North East police cars 'taking patients' to hospital

Related Stories

Seriously ill patients are being taken to hospital in the back of police cars because of a lack of ambulances, officers have claimed.

Durham Police and Crime Commissioner, Ron Hogg, said at a time of dwindling force numbers, officers were having to deal with "critically" ill patients.

He said the problem had increased recently.

The North East Ambulance Service (NEAS) said officers were making the decision to take some patients.

Mr Hogg said it was a dilemma for officers first on the scene of an accident whether or not to take casualties to hospital if an ambulance was delayed.

"I'm very concerned about this for a number of reasons, first police officer numbers are diminishing and when people need medical attention police officers are not the best people to be giving them that.

"Most people who require to go to A&E are not critical but there are instances, because of a lack of availability of ambulances when the police service is the last resort."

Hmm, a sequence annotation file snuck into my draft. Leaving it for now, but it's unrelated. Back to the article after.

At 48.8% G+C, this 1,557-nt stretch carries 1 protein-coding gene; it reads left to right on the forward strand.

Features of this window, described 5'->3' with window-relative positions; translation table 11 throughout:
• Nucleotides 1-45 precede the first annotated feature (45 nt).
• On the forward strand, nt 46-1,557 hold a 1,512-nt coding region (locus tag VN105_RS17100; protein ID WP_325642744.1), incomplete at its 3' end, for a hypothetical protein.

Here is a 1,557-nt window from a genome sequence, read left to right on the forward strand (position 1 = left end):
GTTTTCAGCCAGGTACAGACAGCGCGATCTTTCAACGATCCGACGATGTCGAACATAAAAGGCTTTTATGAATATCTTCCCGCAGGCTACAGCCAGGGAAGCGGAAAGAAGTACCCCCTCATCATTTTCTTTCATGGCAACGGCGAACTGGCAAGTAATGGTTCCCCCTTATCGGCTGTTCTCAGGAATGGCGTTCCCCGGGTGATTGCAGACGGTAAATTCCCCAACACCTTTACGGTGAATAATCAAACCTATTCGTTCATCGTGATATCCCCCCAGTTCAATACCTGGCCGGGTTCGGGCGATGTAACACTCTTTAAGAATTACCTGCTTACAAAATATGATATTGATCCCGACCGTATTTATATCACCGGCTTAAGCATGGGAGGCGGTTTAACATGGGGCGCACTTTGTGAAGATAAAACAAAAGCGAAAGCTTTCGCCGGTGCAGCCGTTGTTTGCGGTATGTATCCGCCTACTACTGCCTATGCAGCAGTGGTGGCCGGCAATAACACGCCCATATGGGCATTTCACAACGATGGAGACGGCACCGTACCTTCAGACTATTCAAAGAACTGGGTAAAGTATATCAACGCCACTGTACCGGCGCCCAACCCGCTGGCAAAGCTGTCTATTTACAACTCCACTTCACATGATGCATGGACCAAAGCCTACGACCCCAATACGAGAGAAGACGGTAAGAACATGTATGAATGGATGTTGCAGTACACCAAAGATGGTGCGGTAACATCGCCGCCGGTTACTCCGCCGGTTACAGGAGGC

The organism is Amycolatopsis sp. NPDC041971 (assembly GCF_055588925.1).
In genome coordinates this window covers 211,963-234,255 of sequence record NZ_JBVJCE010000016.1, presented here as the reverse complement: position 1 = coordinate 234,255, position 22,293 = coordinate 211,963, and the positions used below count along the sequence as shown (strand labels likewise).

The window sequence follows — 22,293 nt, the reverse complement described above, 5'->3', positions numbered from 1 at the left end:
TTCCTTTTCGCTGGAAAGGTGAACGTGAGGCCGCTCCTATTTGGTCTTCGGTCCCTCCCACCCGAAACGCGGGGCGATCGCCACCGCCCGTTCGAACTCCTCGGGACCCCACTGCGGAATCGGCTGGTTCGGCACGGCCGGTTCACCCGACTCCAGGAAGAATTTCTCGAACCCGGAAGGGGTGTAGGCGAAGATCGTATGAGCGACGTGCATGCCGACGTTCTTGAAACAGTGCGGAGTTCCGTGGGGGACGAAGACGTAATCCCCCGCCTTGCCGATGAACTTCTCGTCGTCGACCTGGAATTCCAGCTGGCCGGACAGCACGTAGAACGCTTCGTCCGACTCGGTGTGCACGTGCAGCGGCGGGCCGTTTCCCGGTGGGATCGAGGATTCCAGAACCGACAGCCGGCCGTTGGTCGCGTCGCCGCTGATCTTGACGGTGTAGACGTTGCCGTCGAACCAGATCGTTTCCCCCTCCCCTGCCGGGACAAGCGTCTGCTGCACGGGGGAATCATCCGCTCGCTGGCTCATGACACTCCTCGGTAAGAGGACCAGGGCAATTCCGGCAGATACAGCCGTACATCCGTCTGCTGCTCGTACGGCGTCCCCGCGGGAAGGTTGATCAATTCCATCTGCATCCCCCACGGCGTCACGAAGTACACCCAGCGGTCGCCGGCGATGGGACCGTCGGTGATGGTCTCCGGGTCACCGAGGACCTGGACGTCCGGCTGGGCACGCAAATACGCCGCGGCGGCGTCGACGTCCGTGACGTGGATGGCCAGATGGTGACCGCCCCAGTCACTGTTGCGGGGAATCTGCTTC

'Life or death'

But Paul Liversidge, spokesman for the NEAS, said: "I can assure you in the North East area there are no life-threatening or dying patients being put into the back of police cars.

"The officers on the scene are making the decision to take patients in the back of their cars, and from our perspective, [they are] the ones that can hop in the back."

Northumbria Police and Crime Commissioner Vera Baird said the force was investigating the claims.

"Police vehicles are a valuable resource and essential in reducing crime. It's clearly not ideal for them to be used to take people to hospital," she said.

"These situations are often life or death and it's in the tradition of the police service that officers will do everything they can to protect members of the public and step in where necessary.

"While, this is commendable, it's not right that the police service should be doing the role of another emergency service, especially when they are not qualified to do so."

More on This Story

Related Stories

The BBC is not responsible for the content of external Internet sites

More England stories

RSS

Features

BBC © 2014 The BBC is not responsible for the content of external sites. Read more.

This page is best viewed in an up-to-date web browser with style sheets (CSS) enabled. While you will be able to view the content of this page in your current browser, you will not be able to get the full visual experience. Please consider upgrading your browser software or enabling style sheets (CSS) if you are able to do so.